The U.S. economy will probably tip back into recession next year if Congress doesn’t address an impending “fiscal cliff,” the Congressional Budget Office said.
The nonpartisan agency said in a report Tuesday that the economy would contract at annual rate of 1.3 percent in the first half of 2013 if lawmakers allow the Bush-era tax cuts to expire as scheduled and don’t head off $1.2 trillion in government spending cuts set to begin taking effect in January.
The economy would resume growing in the second half of next year, CBO said, at an annual rate of 2.3 percent.
“Such a contraction in output in the first half of 2013 would probably be judged to be a recession” according to past recessions as identified by the National Bureau of Economic Research, CBO said.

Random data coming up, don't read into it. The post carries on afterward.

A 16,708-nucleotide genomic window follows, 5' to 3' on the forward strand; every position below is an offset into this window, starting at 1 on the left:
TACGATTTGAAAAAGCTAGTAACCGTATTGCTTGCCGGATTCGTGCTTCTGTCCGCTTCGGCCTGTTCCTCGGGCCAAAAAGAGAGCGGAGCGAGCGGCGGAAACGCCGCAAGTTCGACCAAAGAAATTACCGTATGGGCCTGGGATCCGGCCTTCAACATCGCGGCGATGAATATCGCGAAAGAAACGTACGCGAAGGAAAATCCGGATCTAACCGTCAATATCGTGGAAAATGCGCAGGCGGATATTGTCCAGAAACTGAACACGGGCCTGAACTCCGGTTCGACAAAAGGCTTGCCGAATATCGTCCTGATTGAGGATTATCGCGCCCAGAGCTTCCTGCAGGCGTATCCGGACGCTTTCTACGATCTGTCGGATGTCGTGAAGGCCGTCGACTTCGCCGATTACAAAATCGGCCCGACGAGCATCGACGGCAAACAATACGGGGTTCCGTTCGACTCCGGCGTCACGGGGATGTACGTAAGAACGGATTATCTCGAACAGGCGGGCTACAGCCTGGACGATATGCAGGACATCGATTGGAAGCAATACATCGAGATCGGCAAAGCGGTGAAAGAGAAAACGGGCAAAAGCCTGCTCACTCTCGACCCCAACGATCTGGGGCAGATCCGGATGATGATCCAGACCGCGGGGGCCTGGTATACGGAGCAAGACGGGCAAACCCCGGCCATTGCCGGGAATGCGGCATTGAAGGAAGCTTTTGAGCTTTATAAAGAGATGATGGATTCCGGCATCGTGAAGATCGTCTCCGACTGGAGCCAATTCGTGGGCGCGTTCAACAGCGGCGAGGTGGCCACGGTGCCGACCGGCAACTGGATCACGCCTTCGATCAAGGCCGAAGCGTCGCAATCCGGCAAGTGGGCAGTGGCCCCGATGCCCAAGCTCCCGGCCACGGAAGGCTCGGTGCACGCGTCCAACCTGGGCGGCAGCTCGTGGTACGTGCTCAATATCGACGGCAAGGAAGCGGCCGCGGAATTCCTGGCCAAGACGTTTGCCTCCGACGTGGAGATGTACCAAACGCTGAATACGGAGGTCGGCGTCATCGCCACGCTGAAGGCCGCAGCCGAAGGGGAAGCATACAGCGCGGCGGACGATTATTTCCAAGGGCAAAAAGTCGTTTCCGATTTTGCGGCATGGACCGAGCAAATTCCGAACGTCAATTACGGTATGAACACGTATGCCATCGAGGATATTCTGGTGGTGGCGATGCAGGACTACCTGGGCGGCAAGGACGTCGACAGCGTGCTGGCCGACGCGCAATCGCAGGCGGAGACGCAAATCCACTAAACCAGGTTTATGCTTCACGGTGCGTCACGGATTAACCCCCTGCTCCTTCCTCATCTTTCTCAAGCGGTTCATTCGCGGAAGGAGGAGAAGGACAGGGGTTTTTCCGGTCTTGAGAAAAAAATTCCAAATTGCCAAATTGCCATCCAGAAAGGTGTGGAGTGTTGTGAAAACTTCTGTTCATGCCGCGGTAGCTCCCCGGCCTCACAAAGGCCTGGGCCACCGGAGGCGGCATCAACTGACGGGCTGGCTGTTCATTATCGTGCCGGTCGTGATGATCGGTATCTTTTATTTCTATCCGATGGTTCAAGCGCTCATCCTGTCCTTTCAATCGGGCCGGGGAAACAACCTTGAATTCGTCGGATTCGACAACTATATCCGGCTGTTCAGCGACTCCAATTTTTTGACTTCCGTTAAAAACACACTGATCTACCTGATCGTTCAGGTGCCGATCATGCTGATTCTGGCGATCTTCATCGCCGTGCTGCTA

“Policymakers face difficult tradeoffs in deciding how quickly to implement policies to reduce budget deficits,” the report said. “Particularly important given the current state of the economy, immediate spending cuts or tax increases would represent an added drag on the weak economic expansion.”
Lawmakers in both parties have said they don’t plan to allow all of the tax increases or spending cuts to take effect, although they don’t agree on how to address them.
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